Protoculture Addicts magazine presents the most essential anime reference in English: a filmography of the first 30 years of anime in Japan! This comprehensive volume covers all the anime produced in Japan during the Sixties, the Seventies and most of the Eighties -- including not only the movies and OVAs, but also the TV series and not only those that were popular or translated in English, but even the most obscure anime! It offers over 300 pages of information and lists chronologically over 1,200 titles, from Astro Boy to Akira! Each notice gives the original title, its literal translation, production company, category (adventure, comedy, sci-fi, etc.), duration or number of episodes, release or airing date, distribution company, as well as a short description and commentary. The notice is preceded by an identification number (to facilitate research in the indexes) and its type (Series, Movie, OVA, Special). Each year is introduced, highlighting the themes or titles that marked that particular year. The book also has several indexes to make any research easy. If you are looking for any information about the early years of anime (Who animated Ge Ge Ge no Kitaro? When was Mazinger produced? How many episode Marine Boy had? etc.), you will most probably find it in this book. There is NO OTHER English-language reference work detailing how animation started in Japan!

Written by Andrea Baricordi, Massimiliano De Giovanni, Andrea Pietroni, Barbara Rossi, and Sabrina Tunesi; translated from the Italian by Adeline D'Opera and presented by Claude J. Pelletier (publisher of Protoculture Addicts, the anime & manga magazine). SC, 320 pages, B&W, ISBN 2-9805759-0-9. $25.00 US/Can.

Comments: (4)
Qag
This is a older book that only covers up to 1988 but covers those years well. It is in English but was translated from Italian. What that means is that some (and only a few) titles have slightly different names. It gives the history of what was going on with the studios and artists on a yearly basis and then a synopsis of the shows from that year. It's a well done book that I greatly endorse for those who remember the anime from the 60s, the 70s, and the 80's; or those who want to know about them. Particularly the titles we have heard of but didn't get to see here in the States. Some minor frustrations: pictures throughout the book are often NOT related to the text on that page, the index is by the japanese name for the show so it is difficult to find a show if you don't know that name, and some spelling of names are not the same as what is known now.
Monam
This is a wonderful tool for all animated film works and anime lovers. It is very compete and has all the information we might need. Excellent Book!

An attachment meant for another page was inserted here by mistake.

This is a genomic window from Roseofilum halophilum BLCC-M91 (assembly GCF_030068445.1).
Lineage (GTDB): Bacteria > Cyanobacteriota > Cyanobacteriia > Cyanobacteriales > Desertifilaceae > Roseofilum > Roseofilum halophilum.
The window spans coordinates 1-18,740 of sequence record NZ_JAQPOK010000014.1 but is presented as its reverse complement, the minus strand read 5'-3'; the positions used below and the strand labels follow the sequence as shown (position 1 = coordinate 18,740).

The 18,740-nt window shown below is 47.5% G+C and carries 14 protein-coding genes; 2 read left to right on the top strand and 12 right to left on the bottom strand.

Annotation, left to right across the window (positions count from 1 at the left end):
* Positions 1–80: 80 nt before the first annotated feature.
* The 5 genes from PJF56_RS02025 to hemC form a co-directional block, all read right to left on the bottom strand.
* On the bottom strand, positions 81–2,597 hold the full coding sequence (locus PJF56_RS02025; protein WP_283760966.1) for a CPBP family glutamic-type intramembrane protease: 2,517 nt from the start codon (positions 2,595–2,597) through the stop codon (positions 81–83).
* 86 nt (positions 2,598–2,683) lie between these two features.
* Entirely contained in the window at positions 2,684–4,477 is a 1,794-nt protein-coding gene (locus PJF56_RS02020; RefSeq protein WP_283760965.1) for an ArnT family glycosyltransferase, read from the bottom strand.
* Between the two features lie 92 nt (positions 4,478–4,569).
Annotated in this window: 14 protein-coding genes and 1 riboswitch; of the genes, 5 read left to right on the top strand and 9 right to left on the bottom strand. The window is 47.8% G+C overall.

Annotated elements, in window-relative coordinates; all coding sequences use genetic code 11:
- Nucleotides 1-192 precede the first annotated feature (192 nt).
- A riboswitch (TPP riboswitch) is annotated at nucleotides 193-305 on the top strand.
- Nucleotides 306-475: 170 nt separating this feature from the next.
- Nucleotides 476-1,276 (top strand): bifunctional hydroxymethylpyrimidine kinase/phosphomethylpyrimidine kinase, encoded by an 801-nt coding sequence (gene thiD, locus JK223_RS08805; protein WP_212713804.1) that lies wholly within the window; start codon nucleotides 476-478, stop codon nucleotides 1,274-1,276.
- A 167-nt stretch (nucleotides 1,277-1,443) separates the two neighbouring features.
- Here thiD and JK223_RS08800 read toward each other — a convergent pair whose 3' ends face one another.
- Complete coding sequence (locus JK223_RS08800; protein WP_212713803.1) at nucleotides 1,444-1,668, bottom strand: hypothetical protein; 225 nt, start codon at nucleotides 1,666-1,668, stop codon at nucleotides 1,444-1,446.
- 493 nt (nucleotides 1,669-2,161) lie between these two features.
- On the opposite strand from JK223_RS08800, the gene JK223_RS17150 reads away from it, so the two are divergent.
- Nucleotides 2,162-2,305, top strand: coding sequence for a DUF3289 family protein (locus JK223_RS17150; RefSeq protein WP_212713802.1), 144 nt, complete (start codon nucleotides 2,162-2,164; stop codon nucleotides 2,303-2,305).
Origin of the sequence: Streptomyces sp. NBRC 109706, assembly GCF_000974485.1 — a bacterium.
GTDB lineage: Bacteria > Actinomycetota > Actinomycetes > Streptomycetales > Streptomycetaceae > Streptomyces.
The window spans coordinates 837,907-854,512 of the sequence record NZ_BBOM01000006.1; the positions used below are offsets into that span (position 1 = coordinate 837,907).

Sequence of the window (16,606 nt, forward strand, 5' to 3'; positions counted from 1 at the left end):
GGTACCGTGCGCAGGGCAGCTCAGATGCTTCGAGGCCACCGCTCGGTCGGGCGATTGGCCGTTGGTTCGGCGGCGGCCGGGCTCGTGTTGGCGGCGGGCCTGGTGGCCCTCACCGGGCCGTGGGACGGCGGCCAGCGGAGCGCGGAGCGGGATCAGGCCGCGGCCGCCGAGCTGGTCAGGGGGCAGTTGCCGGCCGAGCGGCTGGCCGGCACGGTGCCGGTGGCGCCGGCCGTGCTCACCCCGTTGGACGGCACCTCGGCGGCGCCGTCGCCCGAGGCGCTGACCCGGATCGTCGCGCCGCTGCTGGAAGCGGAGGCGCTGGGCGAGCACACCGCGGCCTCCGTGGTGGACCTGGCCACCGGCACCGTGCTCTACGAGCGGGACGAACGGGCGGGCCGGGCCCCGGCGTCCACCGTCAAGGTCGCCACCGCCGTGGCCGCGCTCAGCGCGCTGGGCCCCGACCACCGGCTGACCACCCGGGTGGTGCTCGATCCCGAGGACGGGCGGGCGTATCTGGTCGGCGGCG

Zulkigis
At last the old protoculture book, with Astroboy in the cover like in the original italian version.
You only can call to a book of this kind in this form: a Labour of Love. Really is plenty of information, I was looking for certain obscure reference about the serie "Angel: the girl of the flowers" or the film "The treasure Island", and all was there. You have several indexes: Name in Japanese, Name in English and an Guide index for North America (very usefull all of them) and 1238 films, series & oav to search.
The entries have the following information:
1) Original Title
2) Literal Translation of the original title
3) Production House
4) Category ( adventure, comedy, sci-fi, etc.)
5) Number of episodes (tv series only)
6) Release-date (for movies and OAV), or airing date (series-Tv specials)
7) Distribution house
8) English title ( if translated and available in NorthAmerica) or French
9) Summary, facts, description
In my first appreciation of the book I don't find any mistake, but certainly I'm not a master Otaku, some entries are very basic, but others are very complete, there are more of 400 photos in b&w enough to give you an idea but nothing great, sadly many Japanese Studios doesn't gave the permission to use more. All the years from 1958 to 1988 have a summary that give us an appreciation of the action in Japan and the impact mainly in Italy (we have plenty of references to the anime in Italy but nothing very extent to worried).
I'm sure that this book is not going to disapoint you, this work deserves the congratulations and the support of all the people who love those old series and want a good place to begin a research.
Thetahuginn
There was a time when this was the best book on anime published outside Japan. Sadly, that time was some point in 1992, and before long, the whole thing was blown out of the water by Trish Ledoux and Helen McCarthy in quick succession. Now, a whole decade along, this Italian classic has finally been translated for the American market, but the age shows. So, too, does the low quality of the production -- parts of this book aren't even in English, but in a weird French-Candian-Italian dialect that makes no sense. Very, very out of date, very very incomplete, and completely superceded by the Stone Bridge Anime Encyclopedia just months after its US publication.